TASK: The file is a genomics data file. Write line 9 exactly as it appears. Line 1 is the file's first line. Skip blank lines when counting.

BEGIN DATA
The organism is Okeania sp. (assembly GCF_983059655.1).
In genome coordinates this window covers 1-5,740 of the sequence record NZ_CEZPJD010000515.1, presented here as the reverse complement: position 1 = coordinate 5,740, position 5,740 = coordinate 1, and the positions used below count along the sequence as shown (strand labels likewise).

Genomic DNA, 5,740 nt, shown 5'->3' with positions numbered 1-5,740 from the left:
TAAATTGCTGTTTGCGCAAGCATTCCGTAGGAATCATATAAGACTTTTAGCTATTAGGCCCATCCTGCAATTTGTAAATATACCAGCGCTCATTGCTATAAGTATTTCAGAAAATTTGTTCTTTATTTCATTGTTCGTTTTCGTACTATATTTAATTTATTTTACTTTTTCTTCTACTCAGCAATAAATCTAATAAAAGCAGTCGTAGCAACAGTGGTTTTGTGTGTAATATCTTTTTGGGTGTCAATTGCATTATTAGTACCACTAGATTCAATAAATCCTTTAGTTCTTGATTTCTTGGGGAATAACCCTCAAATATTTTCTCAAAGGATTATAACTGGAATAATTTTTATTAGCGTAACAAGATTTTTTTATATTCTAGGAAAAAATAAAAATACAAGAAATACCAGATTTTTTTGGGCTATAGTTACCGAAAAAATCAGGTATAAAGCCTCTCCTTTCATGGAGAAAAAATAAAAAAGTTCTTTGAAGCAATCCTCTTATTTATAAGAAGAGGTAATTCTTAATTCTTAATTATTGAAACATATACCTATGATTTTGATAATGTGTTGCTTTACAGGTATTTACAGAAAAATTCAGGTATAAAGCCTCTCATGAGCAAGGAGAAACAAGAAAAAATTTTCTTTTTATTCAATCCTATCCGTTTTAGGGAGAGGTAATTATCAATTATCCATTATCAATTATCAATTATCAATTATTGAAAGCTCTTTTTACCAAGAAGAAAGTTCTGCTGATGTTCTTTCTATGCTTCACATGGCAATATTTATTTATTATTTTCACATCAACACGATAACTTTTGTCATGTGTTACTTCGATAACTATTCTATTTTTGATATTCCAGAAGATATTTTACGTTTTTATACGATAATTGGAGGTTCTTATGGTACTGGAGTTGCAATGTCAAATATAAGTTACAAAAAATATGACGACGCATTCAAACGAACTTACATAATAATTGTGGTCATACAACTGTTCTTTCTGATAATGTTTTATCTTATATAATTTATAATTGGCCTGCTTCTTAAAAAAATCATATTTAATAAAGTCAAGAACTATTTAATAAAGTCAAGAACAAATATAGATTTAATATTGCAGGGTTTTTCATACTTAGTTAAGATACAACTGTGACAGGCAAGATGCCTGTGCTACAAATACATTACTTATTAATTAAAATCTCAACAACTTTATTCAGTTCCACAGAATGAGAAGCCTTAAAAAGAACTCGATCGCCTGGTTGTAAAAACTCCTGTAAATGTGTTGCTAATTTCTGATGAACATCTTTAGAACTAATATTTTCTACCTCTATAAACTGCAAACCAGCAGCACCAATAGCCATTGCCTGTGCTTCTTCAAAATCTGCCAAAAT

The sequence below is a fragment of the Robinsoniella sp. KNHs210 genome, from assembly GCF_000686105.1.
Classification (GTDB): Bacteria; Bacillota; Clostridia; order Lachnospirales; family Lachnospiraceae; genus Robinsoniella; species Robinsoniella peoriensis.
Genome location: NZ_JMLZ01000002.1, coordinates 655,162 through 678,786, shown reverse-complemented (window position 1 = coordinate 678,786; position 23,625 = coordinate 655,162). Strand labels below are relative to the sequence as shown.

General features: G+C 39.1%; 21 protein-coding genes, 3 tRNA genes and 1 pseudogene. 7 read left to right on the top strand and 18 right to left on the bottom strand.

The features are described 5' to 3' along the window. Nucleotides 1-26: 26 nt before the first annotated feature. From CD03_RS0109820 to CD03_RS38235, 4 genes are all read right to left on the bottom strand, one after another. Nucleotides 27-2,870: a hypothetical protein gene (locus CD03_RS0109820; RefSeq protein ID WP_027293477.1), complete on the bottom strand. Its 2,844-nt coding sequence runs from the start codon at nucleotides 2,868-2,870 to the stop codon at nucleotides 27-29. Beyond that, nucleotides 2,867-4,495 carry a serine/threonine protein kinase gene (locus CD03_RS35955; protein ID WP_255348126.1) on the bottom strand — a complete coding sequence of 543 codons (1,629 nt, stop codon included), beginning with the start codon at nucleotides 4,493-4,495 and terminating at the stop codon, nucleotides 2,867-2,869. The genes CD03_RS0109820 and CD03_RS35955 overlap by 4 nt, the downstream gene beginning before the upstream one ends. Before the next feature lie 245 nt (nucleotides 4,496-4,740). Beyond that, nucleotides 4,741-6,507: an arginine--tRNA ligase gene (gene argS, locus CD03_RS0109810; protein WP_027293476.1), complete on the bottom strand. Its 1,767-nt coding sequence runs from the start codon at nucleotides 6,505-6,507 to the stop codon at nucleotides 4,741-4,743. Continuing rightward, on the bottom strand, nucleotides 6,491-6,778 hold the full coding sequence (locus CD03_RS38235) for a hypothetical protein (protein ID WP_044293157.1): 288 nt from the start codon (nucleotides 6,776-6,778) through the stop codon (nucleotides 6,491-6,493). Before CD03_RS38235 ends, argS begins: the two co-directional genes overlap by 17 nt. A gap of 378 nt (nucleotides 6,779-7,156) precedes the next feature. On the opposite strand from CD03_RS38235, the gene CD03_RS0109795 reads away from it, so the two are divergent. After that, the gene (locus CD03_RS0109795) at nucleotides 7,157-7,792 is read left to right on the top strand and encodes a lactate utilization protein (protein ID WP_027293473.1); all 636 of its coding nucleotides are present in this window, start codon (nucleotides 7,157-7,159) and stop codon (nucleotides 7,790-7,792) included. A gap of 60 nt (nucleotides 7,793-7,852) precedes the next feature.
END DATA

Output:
The features are described 5' to 3' along the window. Nucleotides 1-26: 26 nt before the first annotated feature. From CD03_RS0109820 to CD03_RS38235, 4 genes are all read right to left on the bottom strand, one after another. Nucleotides 27-2,870: a hypothetical protein gene (locus CD03_RS0109820; RefSeq protein ID WP_027293477.1), complete on the bottom strand. Its 2,844-nt coding sequence runs from the start codon at nucleotides 2,868-2,870 to the stop codon at nucleotides 27-29. Beyond that, nucleotides 2,867-4,495 carry a serine/threonine protein kinase gene (locus CD03_RS35955; protein ID WP_255348126.1) on the bottom strand — a complete coding sequence of 543 codons (1,629 nt, stop codon included), beginning with the start codon at nucleotides 4,493-4,495 and terminating at the stop codon, nucleotides 2,867-2,869. The genes CD03_RS0109820 and CD03_RS35955 overlap by 4 nt, the downstream gene beginning before the upstream one ends. Before the next feature lie 245 nt (nucleotides 4,496-4,740). Beyond that, nucleotides 4,741-6,507: an arginine--tRNA ligase gene (gene argS, locus CD03_RS0109810; protein WP_027293476.1), complete on the bottom strand. Its 1,767-nt coding sequence runs from the start codon at nucleotides 6,505-6,507 to the stop codon at nucleotides 4,741-4,743. Continuing rightward, on the bottom strand, nucleotides 6,491-6,778 hold the full coding sequence (locus CD03_RS38235) for a hypothetical protein (protein ID WP_044293157.1): 288 nt from the start codon (nucleotides 6,776-6,778) through the stop codon (nucleotides 6,491-6,493). Before CD03_RS38235 ends, argS begins: the two co-directional genes overlap by 17 nt. A gap of 378 nt (nucleotides 6,779-7,156) precedes the next feature. On the opposite strand from CD03_RS38235, the gene CD03_RS0109795 reads away from it, so the two are divergent. After that, the gene (locus CD03_RS0109795) at nucleotides 7,157-7,792 is read left to right on the top strand and encodes a lactate utilization protein (protein ID WP_027293473.1); all 636 of its coding nucleotides are present in this window, start codon (nucleotides 7,157-7,159) and stop codon (nucleotides 7,790-7,792) included. A gap of 60 nt (nucleotides 7,793-7,852) precedes the next feature.